Quy is a UEFA A-Licensed coach, who is also fully qualified to coach outfield players. His goalkeeping specialism, however, brings with it some unique responsibilities. 

“The role of the goalkeeping coach has grown, certainly over the last 10 years,” says Quy. “Firstly, they will help with recruitment, to ensure a prospective player fits with the manager’s style of play. Then, the job is about preparing the goalkeepers on a daily and weekly basis to perform at the top level—while developing them over the length of their contract.

“Goalkeeping coaches work closely with the manager and will work with the rest of the team in certain areas. Often, for example, we will work on preparing set pieces with all the players, from a defensive and attacking perspective.”

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Throughout his career, Quy has developed and coached goalkeepers who have succeeded at Premier League and international level. The likes of Asmir Begovic, Jack Butland, Thomas Sorensen and Shay Given have all benefited from his expertise. He relishes the prospect of developing world-class players in Charlotte. 

“The U.S. has produced some high-quality goalkeeping talent over the years—you only need to look at all the Premier League exports—and there’s some really good keepers in the league at the moment,” says Quy. “The standard in MLS is constantly improving. I’m really excited to work with the goalkeepers we are going to have.”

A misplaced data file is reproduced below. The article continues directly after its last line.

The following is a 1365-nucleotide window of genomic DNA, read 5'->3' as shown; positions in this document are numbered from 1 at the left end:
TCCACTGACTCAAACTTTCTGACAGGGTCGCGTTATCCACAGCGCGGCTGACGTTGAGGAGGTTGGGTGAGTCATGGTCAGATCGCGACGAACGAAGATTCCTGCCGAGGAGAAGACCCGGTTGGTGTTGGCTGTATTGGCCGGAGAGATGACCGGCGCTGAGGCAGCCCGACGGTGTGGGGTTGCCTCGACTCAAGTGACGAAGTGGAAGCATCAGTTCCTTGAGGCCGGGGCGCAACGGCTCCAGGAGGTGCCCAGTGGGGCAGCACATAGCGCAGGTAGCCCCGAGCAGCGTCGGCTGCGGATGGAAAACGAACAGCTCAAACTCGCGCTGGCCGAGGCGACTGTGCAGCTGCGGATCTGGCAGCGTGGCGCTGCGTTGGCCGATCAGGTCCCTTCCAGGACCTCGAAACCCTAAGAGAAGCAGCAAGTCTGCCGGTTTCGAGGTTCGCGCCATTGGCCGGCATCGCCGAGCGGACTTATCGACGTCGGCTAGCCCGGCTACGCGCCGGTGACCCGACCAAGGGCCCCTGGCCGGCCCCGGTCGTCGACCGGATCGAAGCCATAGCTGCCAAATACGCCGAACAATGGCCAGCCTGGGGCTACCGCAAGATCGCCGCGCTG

In his most recent role as Head of Goalkeeping with English League One Burton Albion, Quy oversaw the development of goalkeepers from academy level through to the first team. Similarly, he will oversee development in Charlotte FC’s flourishing Academy program.

“I’ve had some great conversations already with [Academy Goalkeeping Coach] Brian Edwards,” says Quy. “We’ve talked about the development process and what the Academy needs going forward.

“The focus at the start will be on the players we bring into the first team, but it is vitally important to develop our Academy talents and give them the right pathway to professional soccer. I’m hopeful that we can one day bring a goalkeeper through the Academy ranks to the first team.”

The ‘blank slate’ of an inaugural roster and the opportunity to develop talent at a fledgling and ambitious organization have brought Quy from his home in the East Midlands of England to North Carolina with an understandable air of excitement. That excitement will crescendo at the home opener at Bank of America Stadium.   

“The most exciting thing for me is going to be walking out at that first game in the stadium,” says Quy. “And that's the thing I think everybody at the club is looking forward to the most. 

“It’s going to be great as our fans build an atmosphere and culture inside the stadium, making it a really difficult place for opposition teams to visit. But walking out that first time is going to be absolutely amazing. And I'm really, really looking forward to it.”